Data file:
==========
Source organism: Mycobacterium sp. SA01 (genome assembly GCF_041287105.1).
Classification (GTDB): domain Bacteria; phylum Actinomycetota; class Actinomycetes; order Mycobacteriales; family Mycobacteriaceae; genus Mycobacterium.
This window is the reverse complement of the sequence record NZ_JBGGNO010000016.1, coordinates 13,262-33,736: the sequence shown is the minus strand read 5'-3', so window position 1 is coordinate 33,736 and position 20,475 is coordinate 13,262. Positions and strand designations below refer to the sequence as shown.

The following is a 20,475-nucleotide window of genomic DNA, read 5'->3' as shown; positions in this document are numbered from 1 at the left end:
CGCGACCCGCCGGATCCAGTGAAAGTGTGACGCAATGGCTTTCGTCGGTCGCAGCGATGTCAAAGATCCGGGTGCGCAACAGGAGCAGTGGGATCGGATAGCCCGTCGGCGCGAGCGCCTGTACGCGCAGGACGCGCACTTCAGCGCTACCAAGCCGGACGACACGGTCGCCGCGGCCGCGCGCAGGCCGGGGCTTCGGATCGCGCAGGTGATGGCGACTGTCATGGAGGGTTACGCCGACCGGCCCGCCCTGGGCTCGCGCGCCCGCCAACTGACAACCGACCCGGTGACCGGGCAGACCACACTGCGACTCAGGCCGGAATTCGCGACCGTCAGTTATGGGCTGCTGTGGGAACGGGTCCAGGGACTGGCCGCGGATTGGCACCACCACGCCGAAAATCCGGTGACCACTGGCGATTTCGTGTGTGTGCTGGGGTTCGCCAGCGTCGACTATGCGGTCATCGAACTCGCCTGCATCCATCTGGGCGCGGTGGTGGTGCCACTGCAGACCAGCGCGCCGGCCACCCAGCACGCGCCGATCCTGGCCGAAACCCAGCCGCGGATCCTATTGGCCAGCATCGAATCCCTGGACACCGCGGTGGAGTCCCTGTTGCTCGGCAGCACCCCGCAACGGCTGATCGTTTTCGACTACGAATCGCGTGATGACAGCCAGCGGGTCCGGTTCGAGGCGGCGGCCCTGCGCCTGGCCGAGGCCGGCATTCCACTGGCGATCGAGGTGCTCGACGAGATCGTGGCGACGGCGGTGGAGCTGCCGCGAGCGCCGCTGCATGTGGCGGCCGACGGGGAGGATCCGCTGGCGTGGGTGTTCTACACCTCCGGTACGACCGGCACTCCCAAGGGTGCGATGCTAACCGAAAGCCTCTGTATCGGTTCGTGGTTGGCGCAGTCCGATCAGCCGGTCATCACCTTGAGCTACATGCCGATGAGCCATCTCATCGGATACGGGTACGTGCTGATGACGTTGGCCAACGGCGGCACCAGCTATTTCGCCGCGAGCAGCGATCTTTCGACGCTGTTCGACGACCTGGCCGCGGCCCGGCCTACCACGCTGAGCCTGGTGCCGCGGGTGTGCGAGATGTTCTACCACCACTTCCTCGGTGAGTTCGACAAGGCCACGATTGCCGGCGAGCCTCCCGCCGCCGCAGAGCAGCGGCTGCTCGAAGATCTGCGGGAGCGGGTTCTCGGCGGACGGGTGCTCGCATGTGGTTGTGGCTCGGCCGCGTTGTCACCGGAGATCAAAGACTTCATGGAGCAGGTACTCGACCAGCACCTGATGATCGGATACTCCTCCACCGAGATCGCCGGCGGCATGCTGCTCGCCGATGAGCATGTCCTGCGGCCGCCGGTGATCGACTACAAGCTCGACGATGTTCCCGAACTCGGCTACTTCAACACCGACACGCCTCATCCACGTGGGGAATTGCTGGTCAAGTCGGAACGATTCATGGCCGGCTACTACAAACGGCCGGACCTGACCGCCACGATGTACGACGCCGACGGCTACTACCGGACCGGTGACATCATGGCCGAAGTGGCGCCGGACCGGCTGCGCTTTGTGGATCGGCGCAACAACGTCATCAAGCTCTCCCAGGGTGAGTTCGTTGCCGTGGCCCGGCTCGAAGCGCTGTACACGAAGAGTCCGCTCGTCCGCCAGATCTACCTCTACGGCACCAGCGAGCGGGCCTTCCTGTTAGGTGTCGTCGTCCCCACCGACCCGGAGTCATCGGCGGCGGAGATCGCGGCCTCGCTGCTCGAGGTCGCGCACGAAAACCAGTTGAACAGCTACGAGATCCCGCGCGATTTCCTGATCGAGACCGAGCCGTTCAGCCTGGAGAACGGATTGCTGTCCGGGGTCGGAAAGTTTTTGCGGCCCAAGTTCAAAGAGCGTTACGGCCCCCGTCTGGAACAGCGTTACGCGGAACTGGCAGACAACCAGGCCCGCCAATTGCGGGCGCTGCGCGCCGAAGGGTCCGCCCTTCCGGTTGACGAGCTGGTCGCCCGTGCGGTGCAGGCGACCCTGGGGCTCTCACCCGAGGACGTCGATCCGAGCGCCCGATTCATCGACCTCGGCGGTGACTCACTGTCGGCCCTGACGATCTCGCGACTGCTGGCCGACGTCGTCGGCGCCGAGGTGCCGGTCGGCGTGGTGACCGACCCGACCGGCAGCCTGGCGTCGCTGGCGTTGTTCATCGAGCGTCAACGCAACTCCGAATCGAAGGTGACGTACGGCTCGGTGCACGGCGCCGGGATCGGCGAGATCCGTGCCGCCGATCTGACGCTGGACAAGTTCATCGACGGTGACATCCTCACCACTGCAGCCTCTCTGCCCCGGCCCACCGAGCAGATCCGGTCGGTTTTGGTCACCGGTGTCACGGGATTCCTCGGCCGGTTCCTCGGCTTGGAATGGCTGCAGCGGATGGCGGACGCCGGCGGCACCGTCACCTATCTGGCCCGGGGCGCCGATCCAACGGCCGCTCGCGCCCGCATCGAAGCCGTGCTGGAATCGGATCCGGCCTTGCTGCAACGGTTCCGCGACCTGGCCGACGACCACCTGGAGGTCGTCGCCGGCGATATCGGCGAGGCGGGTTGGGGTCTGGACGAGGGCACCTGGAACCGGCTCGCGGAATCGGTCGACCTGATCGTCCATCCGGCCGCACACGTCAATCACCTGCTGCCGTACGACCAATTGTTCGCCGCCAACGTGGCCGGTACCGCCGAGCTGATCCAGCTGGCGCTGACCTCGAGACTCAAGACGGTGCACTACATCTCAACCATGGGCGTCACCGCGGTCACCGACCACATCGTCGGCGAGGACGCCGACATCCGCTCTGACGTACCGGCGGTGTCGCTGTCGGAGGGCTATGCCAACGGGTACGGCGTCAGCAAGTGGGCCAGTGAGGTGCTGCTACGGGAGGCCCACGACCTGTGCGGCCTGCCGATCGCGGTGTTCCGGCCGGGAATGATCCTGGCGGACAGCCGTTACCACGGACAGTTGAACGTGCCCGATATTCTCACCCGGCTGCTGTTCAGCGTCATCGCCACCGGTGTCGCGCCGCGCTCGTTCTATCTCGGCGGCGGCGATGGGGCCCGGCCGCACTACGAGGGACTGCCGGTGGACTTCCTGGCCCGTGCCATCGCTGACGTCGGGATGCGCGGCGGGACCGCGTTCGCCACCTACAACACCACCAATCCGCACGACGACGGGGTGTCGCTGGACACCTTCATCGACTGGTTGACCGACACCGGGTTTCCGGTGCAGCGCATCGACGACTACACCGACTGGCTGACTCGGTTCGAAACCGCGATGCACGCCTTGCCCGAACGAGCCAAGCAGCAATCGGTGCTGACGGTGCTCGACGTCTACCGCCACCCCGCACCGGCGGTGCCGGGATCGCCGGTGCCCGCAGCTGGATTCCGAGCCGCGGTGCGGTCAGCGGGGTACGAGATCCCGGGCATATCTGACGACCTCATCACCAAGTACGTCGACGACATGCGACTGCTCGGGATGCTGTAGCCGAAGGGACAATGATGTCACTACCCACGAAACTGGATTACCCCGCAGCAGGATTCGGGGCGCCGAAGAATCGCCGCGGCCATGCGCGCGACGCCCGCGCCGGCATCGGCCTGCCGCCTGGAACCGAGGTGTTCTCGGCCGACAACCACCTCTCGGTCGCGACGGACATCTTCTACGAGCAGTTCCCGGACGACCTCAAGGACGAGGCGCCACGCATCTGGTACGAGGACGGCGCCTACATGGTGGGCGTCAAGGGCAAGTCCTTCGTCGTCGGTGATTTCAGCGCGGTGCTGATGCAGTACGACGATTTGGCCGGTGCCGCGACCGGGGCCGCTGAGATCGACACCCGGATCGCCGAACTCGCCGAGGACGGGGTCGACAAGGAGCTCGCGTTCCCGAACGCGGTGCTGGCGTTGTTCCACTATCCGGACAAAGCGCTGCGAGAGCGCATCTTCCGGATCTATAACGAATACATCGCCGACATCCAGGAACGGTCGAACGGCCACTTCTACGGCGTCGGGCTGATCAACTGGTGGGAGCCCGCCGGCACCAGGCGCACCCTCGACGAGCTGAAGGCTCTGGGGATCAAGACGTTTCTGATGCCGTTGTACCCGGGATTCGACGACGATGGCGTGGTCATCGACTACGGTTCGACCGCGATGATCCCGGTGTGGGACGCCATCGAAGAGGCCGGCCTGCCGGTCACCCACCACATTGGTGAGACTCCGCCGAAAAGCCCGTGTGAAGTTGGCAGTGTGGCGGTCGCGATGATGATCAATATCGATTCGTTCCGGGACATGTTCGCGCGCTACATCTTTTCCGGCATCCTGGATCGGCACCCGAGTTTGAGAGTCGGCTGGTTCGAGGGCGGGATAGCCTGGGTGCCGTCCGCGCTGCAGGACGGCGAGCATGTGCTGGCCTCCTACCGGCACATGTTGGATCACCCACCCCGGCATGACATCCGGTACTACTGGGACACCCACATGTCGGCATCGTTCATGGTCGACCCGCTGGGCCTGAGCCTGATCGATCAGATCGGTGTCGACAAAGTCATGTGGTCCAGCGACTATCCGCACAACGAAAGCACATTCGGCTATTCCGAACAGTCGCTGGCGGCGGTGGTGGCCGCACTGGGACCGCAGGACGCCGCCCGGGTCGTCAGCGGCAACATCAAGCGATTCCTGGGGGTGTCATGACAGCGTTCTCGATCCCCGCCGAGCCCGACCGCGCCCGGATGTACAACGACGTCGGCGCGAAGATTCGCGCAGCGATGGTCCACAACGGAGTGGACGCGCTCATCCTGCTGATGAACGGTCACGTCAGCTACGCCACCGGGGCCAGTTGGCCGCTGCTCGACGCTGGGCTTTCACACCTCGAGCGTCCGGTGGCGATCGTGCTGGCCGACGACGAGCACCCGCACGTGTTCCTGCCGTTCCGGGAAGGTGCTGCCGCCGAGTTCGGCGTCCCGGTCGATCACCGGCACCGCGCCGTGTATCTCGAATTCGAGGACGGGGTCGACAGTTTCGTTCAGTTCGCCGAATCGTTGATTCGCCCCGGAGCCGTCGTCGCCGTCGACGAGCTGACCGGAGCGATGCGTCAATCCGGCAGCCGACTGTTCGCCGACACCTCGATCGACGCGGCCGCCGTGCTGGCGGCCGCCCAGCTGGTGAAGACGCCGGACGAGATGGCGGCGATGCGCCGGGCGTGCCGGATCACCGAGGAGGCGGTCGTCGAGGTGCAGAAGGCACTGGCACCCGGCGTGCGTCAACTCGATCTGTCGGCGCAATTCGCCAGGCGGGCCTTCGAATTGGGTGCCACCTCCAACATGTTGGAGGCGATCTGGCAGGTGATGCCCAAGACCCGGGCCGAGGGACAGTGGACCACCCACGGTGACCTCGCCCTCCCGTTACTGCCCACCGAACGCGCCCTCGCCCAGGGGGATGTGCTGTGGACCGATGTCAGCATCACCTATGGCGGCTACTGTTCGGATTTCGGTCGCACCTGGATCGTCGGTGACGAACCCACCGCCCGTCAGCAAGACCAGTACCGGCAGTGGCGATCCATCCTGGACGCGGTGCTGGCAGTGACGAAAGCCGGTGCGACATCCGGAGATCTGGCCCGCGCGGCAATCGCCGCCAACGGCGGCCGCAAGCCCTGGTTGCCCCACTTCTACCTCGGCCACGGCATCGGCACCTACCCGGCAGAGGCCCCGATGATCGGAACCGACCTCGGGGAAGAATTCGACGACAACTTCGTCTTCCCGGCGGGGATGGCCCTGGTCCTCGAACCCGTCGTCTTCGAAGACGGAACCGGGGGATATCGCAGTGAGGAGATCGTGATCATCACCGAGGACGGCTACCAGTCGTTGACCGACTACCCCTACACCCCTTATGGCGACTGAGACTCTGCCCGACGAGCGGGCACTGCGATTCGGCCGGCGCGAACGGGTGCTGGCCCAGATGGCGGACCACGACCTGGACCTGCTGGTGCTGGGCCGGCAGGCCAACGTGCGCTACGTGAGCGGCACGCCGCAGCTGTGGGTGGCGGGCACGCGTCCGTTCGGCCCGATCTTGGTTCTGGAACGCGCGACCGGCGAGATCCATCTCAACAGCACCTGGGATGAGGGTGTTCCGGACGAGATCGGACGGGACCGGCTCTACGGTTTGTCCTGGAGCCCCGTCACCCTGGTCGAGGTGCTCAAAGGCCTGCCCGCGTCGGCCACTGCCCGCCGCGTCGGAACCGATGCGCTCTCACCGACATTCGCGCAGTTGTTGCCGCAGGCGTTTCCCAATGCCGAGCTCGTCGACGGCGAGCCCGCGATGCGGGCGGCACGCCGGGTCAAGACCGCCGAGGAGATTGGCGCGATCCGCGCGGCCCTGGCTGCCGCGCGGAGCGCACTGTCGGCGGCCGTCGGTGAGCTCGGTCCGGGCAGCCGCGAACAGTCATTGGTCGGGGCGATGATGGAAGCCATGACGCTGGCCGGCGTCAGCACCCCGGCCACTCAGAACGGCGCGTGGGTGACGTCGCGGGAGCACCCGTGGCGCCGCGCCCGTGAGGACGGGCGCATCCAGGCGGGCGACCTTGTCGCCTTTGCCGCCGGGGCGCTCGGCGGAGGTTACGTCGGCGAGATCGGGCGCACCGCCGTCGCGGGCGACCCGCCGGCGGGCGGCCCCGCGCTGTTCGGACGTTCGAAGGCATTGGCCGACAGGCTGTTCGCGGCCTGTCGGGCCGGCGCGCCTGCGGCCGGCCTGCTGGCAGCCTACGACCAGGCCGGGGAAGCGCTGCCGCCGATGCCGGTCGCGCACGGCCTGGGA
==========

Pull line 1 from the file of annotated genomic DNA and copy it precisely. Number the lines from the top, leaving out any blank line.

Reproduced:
Source organism: Mycobacterium sp. SA01 (genome assembly GCF_041287105.1).